#### Answer

(a) $W_g = 1.0 \times 10^4~J$
(b) $v = 16~m/s$

#### Work Step by Step

(a) Note that the angle between the force of gravity (which points straight down) and the cyclist's velocity vector is $86.0^{\circ}$. We can find the work done by gravity on the cyclist.
$W_g = F\cdot d~cos(86.0^{\circ})$
$W_g = mg \cdot d~cos(86.0^{\circ})$
$W_g = (85~kg)(9.80~m/s^2)(180~m)~cos(86.0^{\circ})$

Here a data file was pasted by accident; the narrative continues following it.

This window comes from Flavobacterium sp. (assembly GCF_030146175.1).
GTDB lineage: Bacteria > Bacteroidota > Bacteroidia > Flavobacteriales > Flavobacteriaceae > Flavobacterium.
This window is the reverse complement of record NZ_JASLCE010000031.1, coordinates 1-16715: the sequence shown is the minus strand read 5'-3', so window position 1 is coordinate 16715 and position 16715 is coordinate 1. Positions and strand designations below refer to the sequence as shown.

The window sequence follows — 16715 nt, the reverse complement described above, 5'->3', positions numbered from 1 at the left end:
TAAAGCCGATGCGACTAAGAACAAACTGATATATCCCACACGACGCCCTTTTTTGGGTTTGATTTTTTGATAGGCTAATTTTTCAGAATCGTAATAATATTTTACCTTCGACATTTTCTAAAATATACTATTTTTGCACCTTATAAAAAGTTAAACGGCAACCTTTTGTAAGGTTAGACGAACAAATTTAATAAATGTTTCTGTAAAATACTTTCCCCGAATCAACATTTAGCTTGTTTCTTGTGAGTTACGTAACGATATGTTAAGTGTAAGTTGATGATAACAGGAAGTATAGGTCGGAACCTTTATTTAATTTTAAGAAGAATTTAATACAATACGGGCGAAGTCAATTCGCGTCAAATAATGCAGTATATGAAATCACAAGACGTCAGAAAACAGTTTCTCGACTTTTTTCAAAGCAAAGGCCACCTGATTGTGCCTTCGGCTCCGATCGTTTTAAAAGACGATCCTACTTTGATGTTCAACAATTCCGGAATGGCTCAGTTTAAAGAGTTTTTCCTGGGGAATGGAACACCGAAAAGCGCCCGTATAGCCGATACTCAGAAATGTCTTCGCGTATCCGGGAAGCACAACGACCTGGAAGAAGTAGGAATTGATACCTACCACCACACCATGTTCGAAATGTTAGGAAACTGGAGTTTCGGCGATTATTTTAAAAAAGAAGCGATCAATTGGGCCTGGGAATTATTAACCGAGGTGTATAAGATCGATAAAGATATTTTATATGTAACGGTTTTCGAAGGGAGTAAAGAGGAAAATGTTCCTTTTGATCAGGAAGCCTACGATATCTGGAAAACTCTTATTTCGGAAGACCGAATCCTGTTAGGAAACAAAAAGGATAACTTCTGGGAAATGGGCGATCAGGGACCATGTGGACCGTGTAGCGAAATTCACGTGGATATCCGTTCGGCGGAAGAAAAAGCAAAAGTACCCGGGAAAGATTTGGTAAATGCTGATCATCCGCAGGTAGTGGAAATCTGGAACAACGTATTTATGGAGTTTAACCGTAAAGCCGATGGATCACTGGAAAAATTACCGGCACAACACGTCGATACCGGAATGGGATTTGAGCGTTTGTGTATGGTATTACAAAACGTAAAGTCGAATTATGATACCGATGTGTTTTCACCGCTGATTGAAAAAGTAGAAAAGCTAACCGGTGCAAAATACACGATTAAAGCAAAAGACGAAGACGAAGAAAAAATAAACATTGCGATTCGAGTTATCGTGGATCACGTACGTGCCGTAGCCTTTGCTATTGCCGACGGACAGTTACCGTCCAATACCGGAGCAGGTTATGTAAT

$W_g = 10,000~J$
(b) The cyclist's kinetic energy after coasting down the hill will be equal to the work done on the cyclist by gravity.
$KE = W_g$
$\frac{1}{2}mv^2 = W_g$
$v^2 = \frac{2~W_g}{m}$
$v = \sqrt{\frac{2~W_g}{m}}$
$v = \sqrt{\frac{(2)(10,000~J)}{85~kg}}$
$v = 16~m/s$